AND IT WAS ALL YELLOW
After nearly six months of unrest, French President Emmanuel Macron is still trying to patch things up with yellow vest protesters.
Word of the Day: April 26, 2019
adjective | nahn-puh-REL
Definition: having no equal
It's Friday. I'm tired. Remind me about this.
Back in November, yellow vest protesters – mostly made up of lower- and middle-class citizens in France – started protesting against a fuel tax hike that the gov hoped would help fight climate change. Protests have continued every weekend since.
Every weekend? That's a lot of weekends.
Yup. 23 weekends in a row, to be exact. But what they're currently protesting has gone beyond the tax hike. It's turned into resentment against the government over wealth inequality. Many of the protesters say they couldn't afford that fuel tax increase, let alone pay their bills.
What exactly have they been demanding?
Get the gov to scrap the fuel tax hike. Check. Increase the minimum wage. Check. Now, it's a mix of things like calling for the country's parliament to dissolve and for Macron to step down.
Rough. So what's Macron doing about this now?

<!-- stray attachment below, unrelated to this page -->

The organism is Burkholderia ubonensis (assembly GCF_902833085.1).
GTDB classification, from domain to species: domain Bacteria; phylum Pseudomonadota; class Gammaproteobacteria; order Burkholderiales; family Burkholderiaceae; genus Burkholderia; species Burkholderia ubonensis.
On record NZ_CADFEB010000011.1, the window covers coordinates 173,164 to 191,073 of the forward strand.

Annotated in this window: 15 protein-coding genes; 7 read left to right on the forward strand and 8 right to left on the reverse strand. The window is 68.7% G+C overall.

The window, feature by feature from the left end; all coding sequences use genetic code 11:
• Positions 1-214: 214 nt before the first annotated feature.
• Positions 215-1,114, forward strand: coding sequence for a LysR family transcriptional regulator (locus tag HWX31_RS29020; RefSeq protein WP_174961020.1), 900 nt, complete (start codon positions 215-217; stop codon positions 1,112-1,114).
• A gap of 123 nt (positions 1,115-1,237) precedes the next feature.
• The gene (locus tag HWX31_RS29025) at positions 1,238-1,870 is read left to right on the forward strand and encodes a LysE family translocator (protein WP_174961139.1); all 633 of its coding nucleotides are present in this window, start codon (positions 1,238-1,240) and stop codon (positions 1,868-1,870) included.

After wrapping up a series of town halls and talking directly to the French people, he's got some new things to announce. Mic please: more tax cuts for the middle class, a measure to boost pensions, more lax rules around holding referendums, and getting rid of a fancy school that trains the country's corporate and political leaders. But he's not budging on bringing back a tax on the wealthy – although that'll be reviewed again next year. So that's something.
Will the protesters take the bait?
Our Magic 8 Ball says: outlook, not so good. Critics may start blasting JoJo and singing "it's just too little, too late." It's unclear if there'll be more protests this weekend.
This movement has become the biggest political crisis since Macron took office two years ago. And the stakes are high for him. His popularity is down and he's been called the "president of the rich," but protesters want him to do more to prove that he's the president of all French people.
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